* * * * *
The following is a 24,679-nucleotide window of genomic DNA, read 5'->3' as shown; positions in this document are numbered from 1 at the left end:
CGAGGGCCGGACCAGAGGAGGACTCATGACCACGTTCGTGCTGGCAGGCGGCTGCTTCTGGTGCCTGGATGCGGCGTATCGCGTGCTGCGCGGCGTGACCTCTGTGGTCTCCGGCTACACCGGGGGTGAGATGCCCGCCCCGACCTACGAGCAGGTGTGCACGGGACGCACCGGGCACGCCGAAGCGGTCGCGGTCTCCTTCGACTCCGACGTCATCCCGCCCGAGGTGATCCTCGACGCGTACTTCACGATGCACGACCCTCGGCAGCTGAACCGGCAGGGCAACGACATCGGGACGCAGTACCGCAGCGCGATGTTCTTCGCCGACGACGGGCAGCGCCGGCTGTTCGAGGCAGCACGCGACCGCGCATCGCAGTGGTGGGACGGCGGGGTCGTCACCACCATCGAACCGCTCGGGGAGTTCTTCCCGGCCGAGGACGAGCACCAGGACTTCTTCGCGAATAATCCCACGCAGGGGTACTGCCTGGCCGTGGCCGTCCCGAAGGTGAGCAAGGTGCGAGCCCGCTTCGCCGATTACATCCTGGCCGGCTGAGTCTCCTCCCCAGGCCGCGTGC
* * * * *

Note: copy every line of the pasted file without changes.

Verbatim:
The following is a 24,679-nucleotide window of genomic DNA, read 5'->3' as shown; positions in this document are numbered from 1 at the left end:
CGAGGGCCGGACCAGAGGAGGACTCATGACCACGTTCGTGCTGGCAGGCGGCTGCTTCTGGTGCCTGGATGCGGCGTATCGCGTGCTGCGCGGCGTGACCTCTGTGGTCTCCGGCTACACCGGGGGTGAGATGCCCGCCCCGACCTACGAGCAGGTGTGCACGGGACGCACCGGGCACGCCGAAGCGGTCGCGGTCTCCTTCGACTCCGACGTCATCCCGCCCGAGGTGATCCTCGACGCGTACTTCACGATGCACGACCCTCGGCAGCTGAACCGGCAGGGCAACGACATCGGGACGCAGTACCGCAGCGCGATGTTCTTCGCCGACGACGGGCAGCGCCGGCTGTTCGAGGCAGCACGCGACCGCGCATCGCAGTGGTGGGACGGCGGGGTCGTCACCACCATCGAACCGCTCGGGGAGTTCTTCCCGGCCGAGGACGAGCACCAGGACTTCTTCGCGAATAATCCCACGCAGGGGTACTGCCTGGCCGTGGCCGTCCCGAAGGTGAGCAAGGTGCGAGCCCGCTTCGCCGATTACATCCTGGCCGGCTGAGTCTCCTCCCCAGGCCGCGTGC